The Pentagon awarded the JEDI contract to Microsoft to collect and store sensitive military data © US ARMY/AFP/Getty Images
The Pentagon awarded the JEDI contract to Microsoft to collect and store sensitive military data © US ARMY/AFP/Getty Images

DoD calls for JEDI legal challenge to be thrown out

8 January 2020

The US Department of Defense (DoD) has asked the Court of Appeals to dismiss Oracle’s legal challenge that alleged the procurement of the JEDI contract was skewed to favour Amazon Web Services (AWS). 

Court documents filed by lawyers on behalf of the DoD argued the decision to award the JEDI [Joint Enterprise Defense Infrastructure] contract to Microsoft should settle claims about a conflict of interest between the government and AWS employees. 

Microsoft was awarded the $10bn contract to collect and store sensitive military information for the Pentagon in October 2019, despite AWS being widely considered front runner. Oracle and IBM were excluded from the competition in April 2019 for failing to meet the contract’s criteria. 

In a pre-award lawsuit filed in December 2018, Oracle claimed there was a conflict of interest as two DoD officials had been offered jobs at Amazon while working on the JEDI project.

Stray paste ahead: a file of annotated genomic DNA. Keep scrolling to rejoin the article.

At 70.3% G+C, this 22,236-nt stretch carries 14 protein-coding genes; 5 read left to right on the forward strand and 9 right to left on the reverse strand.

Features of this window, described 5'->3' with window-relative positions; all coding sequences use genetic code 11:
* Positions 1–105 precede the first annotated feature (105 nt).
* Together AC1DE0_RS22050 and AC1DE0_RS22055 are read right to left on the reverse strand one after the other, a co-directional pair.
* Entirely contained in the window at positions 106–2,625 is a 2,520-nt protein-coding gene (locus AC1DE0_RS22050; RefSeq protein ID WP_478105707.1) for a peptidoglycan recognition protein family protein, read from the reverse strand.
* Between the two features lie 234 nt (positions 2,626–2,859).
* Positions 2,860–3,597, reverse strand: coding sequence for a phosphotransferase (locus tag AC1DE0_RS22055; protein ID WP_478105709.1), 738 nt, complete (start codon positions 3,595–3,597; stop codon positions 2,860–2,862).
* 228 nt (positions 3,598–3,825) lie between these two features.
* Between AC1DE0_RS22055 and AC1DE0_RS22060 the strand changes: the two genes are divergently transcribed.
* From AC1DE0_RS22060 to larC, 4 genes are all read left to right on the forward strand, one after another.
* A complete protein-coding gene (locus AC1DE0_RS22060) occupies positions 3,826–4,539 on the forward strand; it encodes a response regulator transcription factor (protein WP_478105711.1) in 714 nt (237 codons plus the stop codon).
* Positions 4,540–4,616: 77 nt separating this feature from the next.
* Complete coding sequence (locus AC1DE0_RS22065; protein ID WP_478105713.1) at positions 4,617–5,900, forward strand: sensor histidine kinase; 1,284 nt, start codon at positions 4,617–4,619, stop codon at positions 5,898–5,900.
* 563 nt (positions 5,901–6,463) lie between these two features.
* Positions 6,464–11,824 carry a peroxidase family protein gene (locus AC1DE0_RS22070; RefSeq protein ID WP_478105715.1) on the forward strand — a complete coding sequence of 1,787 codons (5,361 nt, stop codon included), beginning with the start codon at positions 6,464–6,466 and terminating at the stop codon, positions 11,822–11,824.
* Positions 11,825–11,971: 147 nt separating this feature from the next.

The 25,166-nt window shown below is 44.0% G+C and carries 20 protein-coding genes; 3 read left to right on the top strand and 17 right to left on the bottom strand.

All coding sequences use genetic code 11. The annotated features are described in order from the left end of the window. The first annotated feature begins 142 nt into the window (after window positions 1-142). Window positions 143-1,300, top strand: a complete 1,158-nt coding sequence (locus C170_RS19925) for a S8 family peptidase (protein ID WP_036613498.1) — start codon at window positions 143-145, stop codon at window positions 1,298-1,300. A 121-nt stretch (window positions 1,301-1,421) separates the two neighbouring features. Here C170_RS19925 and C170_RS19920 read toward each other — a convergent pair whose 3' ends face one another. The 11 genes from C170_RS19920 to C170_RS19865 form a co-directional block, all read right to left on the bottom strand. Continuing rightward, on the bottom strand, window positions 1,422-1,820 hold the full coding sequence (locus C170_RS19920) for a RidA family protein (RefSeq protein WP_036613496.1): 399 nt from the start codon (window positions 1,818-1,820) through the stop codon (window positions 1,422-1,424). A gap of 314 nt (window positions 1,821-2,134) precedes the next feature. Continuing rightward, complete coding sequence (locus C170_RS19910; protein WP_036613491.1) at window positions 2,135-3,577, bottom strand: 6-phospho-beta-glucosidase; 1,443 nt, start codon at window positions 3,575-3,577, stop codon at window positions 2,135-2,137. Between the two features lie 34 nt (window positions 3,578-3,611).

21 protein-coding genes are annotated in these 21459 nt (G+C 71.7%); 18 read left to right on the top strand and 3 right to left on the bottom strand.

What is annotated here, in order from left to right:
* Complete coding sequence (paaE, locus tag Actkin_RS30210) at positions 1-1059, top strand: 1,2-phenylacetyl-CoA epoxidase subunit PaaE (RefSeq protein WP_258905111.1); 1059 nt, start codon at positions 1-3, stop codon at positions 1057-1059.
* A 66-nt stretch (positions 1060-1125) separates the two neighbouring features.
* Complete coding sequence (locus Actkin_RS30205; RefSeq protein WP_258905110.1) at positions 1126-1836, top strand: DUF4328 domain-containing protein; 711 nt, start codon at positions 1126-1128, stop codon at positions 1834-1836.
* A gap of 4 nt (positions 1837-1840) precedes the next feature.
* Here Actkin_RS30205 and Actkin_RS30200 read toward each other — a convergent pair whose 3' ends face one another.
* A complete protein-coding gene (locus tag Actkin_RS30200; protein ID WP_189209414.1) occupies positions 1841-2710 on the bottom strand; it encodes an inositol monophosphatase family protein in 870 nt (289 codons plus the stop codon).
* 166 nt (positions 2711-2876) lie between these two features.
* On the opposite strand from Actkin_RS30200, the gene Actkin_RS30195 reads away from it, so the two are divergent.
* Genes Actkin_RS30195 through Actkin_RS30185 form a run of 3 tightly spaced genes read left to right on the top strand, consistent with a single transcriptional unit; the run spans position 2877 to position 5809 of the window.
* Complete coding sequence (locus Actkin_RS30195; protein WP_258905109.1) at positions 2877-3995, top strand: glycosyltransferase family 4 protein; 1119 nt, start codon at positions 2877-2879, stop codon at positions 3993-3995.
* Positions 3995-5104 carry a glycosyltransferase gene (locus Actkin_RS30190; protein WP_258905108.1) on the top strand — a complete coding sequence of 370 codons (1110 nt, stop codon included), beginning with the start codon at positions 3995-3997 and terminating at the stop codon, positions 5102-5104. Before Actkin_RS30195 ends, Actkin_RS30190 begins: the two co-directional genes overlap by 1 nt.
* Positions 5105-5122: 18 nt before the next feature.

The firm also criticised the decision to award the JEDI contract to a single bidder, alleging the decision to pick one winner violated federal procurement laws designed to ensure competition. The Court of Federal Claims (COFC) ruled against the company in July 2019.

Oracle launched an appeal against this decision in November 2019, stating “JEDI suffers from corruption of a high order”.

Responding to Oracle's claims, the DoD court papers said: “Microsoft winning the JEDI contract has mooted Oracle’s allegations that AWS obtained an unfair competitive advantage in the competition by hiring former government employees.” 

DoD added the contracting officer (CO) “determined that multiple JEDI contracts would not be in the government’s best interests”, and Oracle would still not have been eligible for the contract as it still would not have met the criteria. 

“DoD would not be obligated to re-solicit the JEDI contract if Oracle’s protest were successful ... Rather, DoD would likely re-open the procurement … and re-award the contract to Microsoft,” government lawyers said. 

AWS has filed documents relating to Oracle’s appeal, saying it “lacked standing” as the CO and the COFC each found AWS had no organisational conflict of interest. 

Separately, AWS has submitted its own legal challenge against the decision to award the contract to Microsoft. 

Last month, AWS claimed US president Donald Trump exerted pressure to “screw Amazon” out of the contract. Trump has frequently criticised Amazon and its boss, Jeff Bezos. Last year, Trump threatened to intervene in the procurement process following “tremendous complaints” made by AWS’s rivals.

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